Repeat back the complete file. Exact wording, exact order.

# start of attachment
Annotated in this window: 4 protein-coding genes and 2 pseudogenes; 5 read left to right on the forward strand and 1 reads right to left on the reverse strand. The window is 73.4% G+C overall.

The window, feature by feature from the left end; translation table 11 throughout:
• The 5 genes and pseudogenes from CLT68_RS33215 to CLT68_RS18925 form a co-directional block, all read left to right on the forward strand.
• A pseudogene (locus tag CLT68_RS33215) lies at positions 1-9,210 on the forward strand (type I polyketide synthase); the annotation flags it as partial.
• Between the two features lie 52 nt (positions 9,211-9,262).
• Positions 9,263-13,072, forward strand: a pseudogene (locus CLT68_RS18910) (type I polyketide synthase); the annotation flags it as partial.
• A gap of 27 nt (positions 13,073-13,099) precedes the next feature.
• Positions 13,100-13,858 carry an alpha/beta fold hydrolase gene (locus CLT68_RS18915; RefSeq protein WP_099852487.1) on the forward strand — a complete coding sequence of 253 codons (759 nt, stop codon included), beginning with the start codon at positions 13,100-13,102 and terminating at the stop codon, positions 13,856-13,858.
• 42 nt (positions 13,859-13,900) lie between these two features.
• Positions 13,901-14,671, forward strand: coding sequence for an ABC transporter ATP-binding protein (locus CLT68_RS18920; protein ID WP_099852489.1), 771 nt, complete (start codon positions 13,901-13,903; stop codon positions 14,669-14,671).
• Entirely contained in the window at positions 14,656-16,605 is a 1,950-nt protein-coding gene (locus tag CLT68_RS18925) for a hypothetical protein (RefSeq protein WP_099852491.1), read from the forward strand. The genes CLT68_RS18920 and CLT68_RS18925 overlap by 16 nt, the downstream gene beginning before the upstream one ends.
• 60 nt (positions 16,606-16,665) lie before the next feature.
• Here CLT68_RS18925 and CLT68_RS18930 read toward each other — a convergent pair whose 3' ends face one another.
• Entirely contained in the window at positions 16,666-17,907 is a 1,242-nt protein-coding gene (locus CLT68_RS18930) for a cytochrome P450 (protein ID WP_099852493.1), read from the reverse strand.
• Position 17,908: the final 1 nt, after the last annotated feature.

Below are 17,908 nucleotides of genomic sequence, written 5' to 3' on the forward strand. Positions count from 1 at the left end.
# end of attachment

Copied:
Annotated in this window: 4 protein-coding genes and 2 pseudogenes; 5 read left to right on the forward strand and 1 reads right to left on the reverse strand. The window is 73.4% G+C overall.

The window, feature by feature from the left end; translation table 11 throughout:
• The 5 genes and pseudogenes from CLT68_RS33215 to CLT68_RS18925 form a co-directional block, all read left to right on the forward strand.
• A pseudogene (locus tag CLT68_RS33215) lies at positions 1-9,210 on the forward strand (type I polyketide synthase); the annotation flags it as partial.
• Between the two features lie 52 nt (positions 9,211-9,262).
• Positions 9,263-13,072, forward strand: a pseudogene (locus CLT68_RS18910) (type I polyketide synthase); the annotation flags it as partial.
• A gap of 27 nt (positions 13,073-13,099) precedes the next feature.
• Positions 13,100-13,858 carry an alpha/beta fold hydrolase gene (locus CLT68_RS18915; RefSeq protein WP_099852487.1) on the forward strand — a complete coding sequence of 253 codons (759 nt, stop codon included), beginning with the start codon at positions 13,100-13,102 and terminating at the stop codon, positions 13,856-13,858.
• 42 nt (positions 13,859-13,900) lie between these two features.
• Positions 13,901-14,671, forward strand: coding sequence for an ABC transporter ATP-binding protein (locus CLT68_RS18920; protein ID WP_099852489.1), 771 nt, complete (start codon positions 13,901-13,903; stop codon positions 14,669-14,671).
• Entirely contained in the window at positions 14,656-16,605 is a 1,950-nt protein-coding gene (locus tag CLT68_RS18925) for a hypothetical protein (RefSeq protein WP_099852491.1), read from the forward strand. The genes CLT68_RS18920 and CLT68_RS18925 overlap by 16 nt, the downstream gene beginning before the upstream one ends.
• 60 nt (positions 16,606-16,665) lie before the next feature.
• Here CLT68_RS18925 and CLT68_RS18930 read toward each other — a convergent pair whose 3' ends face one another.
• Entirely contained in the window at positions 16,666-17,907 is a 1,242-nt protein-coding gene (locus CLT68_RS18930) for a cytochrome P450 (protein ID WP_099852493.1), read from the reverse strand.
• Position 17,908: the final 1 nt, after the last annotated feature.

Below are 17,908 nucleotides of genomic sequence, written 5' to 3' on the forward strand. Positions count from 1 at the left end.